Centrist Homeland Party leader Ince said he had withdrawn following a “slander campaign” against him. He has faced weeks of lurid allegations on social media in Turkey and the Ankara public prosecutor’s office said Thursday it had opened an investigation into potential blackmail.
His party, Homeland, will however remain in the parliamentary race.
The 59-year-old ran for president in 2018 but lost against Erdogan. In March this year, he broke away from Kilicdaroglu’s CHP and joined the presidential race. He initially rebuffed calls by his former party to pull out amid concern that he’d take votes away from Erdogan’s rival.
Ince did not endorse any of the remaining candidates, and his name will also remain on the ballot. His withdrawal is a potential boost to Kilicdaroglu.
A lawmaker representing the CHP since 2002 – the same year that saw Erdogan’s AK Party rise to power – Kilicdaroglu, 74, climbed up the political ladder to become his party’s seventh chairman in 2010.
Born in the eastern, Kurdish-majority province of Tunceli, the party leader ran in Turkey’s 2011 general election but lost, coming second to Erdogan and his AK Party.
Kilicdaroglu represents the party formed 100 years ago by Mustafa Kemal Ataturk, the founding father of modern Turkey and a die-hard secularist. He stands in stark contrast to Erdogan’s Islamist-rooted party and its conservative base.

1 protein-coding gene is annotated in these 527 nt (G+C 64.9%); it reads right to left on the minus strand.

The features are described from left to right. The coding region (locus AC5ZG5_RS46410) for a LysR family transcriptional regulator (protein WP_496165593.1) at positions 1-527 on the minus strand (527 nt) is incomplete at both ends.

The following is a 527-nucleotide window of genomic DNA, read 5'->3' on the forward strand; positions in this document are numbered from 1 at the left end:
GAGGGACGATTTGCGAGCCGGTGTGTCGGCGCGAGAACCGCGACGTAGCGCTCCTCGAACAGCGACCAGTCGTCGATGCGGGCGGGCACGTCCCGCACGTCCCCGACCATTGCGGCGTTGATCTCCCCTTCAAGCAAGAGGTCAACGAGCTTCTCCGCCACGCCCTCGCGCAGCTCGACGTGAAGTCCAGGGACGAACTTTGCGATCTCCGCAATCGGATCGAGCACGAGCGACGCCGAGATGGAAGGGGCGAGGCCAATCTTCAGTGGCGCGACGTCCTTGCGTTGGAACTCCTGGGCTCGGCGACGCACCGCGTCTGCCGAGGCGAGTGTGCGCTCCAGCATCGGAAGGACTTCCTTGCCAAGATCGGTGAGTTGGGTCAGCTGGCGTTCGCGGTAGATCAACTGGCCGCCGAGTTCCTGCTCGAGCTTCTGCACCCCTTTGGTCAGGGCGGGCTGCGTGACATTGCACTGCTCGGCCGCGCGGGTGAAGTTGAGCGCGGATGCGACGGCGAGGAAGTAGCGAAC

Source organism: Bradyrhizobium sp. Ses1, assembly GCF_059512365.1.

Despite his secular leanings, however, the opposition candidate and his alliance have vowed to represent all factions of Turkish society, which analysts say was demonstrated in his diverse coalition.
What would a change in leadership mean for Turkey’s ties with Russia?
Reacting to Ince’s withdrawal from the race, Kilicdaroglu on Friday accused Russia of interfering in the election campaign.
“Dear Russian friends, you are behind the montages, conspiracies, deep fake content and tapes that were exposed in this country yesterday,” he said on Twitter. “If you want the continuation of our friendship after May 15, get your hands off the Turkish state. We are still in favor of cooperation and friendship.”
The Kremlin’s spokesman, Dmitry Peskov, rejected the accusation in a briefing, calling those who spread such rumors “liars.”
“Russia does not interfere in the internal affairs and electoral processes of other countries,” Peskov said. “We place great value on our bilateral relations with the Turkish side, because the Republic of Turkey has so far taken a very responsible sovereign and well-thought-out position on a whole range of regional and global problems that we are facing.”
Turkey, a NATO member that has the alliance’s second-largest army, has strengthened its ties with Russia in recent years. In 2019, it even bought weapons from the country in defiance of the US.
Erdogan has raised eyebrows in the West by continuing to maintain close ties with Russia as it continues its Ukraine onslaught, and has caused a headache for NATO’s expansion plans by stalling the membership of Finland and Sweden.
When the US Ambassador to Ankara Jeff Flake paid a visit in March to Kilicdaroglu, Erdogan lashed out against him, calling the US diplomat’s visit a “shame,” and warning that Turkey needs to “teach the US a lesson in this election.”